Wildlife

FOREST OFFICIALS DRASTICALLY HALT BLACK BUCK HUNTING IN SIRUGUPPA

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By Meera Bhardwaj

The Karnataka forest department does it again catching black buck hunters in Siruguppa taluk, Ballari district, Karnataka, India. Regular night patrolling in the dry lands of this taluk has yielded results with 90 per cent reduction in hunting of (schedule 1 species) of black bucks in this region. 

On Wednesday morning at 1.45 am, three people on bikes were chased in Chikkaballari village by Sirguppa forest officials. They were caught red handed with the body of a black buck which was a two and a half year old male. Two of the offenders escaped in the melee while one person – Basava (45) was arrested, a case booked and produced before the court. He was remanded to custody for 15 days for further investigation.

According to Girish, deputy range forest officer, Siruguppa, during their night patrolling, these three locals were found moving around suspiciously. After a chase, they were caught transporting the body of a black buck. He added, “Two of them escaped while one of them fell down. Basava has no previous record of hunting but we are investigating and looking into the antecedents of other members.”

Commending the action taken by forest officials, wildlife activists from Ballari said since DCF Ramesh Kumar took charge, patrolling and surveillance has led to booking of cases and in fact, hunting of black bucks had reduced to a great extent.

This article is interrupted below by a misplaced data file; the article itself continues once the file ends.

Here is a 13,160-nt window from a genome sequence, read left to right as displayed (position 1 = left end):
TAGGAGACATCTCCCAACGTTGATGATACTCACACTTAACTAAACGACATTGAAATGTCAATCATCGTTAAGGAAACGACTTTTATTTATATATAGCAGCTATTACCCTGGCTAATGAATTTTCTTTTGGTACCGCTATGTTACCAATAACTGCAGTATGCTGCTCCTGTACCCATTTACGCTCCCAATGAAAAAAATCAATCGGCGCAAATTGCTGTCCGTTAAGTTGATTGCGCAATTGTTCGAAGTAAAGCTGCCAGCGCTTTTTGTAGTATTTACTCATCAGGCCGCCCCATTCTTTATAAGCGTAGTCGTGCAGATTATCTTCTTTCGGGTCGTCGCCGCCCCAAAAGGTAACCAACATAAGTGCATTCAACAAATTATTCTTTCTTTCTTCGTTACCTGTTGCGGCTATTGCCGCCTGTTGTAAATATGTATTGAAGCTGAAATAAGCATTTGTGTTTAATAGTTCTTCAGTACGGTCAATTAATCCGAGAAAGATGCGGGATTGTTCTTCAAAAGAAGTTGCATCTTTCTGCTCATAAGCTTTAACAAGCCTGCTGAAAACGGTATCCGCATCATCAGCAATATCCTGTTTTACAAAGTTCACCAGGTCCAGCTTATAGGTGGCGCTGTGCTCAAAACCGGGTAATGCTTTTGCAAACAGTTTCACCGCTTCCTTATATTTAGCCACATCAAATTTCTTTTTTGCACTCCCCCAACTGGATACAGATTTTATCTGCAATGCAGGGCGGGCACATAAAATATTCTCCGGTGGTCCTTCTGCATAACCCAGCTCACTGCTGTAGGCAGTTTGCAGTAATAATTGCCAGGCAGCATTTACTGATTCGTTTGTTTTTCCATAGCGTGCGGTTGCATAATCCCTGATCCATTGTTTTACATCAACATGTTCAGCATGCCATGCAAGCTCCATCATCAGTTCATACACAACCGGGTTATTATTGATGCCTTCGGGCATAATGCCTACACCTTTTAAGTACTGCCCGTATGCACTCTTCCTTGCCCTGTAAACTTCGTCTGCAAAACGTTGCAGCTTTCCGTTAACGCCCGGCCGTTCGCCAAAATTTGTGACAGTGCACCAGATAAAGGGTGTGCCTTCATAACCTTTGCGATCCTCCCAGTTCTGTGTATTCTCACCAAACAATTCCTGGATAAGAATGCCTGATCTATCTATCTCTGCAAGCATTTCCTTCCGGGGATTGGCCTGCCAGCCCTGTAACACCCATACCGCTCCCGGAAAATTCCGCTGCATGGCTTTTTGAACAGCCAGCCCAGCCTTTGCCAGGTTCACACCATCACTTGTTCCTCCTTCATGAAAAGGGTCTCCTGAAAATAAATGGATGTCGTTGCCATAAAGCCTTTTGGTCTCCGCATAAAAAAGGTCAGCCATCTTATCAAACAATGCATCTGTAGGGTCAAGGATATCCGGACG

The habitat of Siruguppa is an ideal habitat for both black bucks and the Great Indian bustards. However, for the forest officials, it is not an easy job patrolling an area of 300-350 kilometers. Each day, 4-5 members of the anti-poaching camp (3) cover nearly 200 kilometers and they are ever vigilant as this is not a protected area. 

In the last few years, regular patrolling has paid dividend as hunting has come down drastically. Pampanayak, the earlier DRFO informed Green Minute that many hunters were arrested and booked for hunting Indian foxes, peacocks, black naped hares and of course the black bucks. 

This taluk is also the habitat of the elusive Great Indian bustard where forest officials are working to save these birds from extinction. In this regard, CA lands which were purchased by mining companies were handed over to forest department. Recently, 250 acres were marked and fenced for GIB protection.

Forest officials have been holding awareness programs through street plays and this is one method to tell the local people not to hunt black bucks for their meat. However, now and then, a few people have been found hunting and crossing over to Andhra Pradesh as Sirguppa borders Adoni and Kurnool. Local people earlier used to install wire snares in their agricultural fields but regular combing operations have saved many antelopes being killed for their meat.

Comments (1)

  1. very nice and informative article about efforts being made to save
    our flora and fauna.

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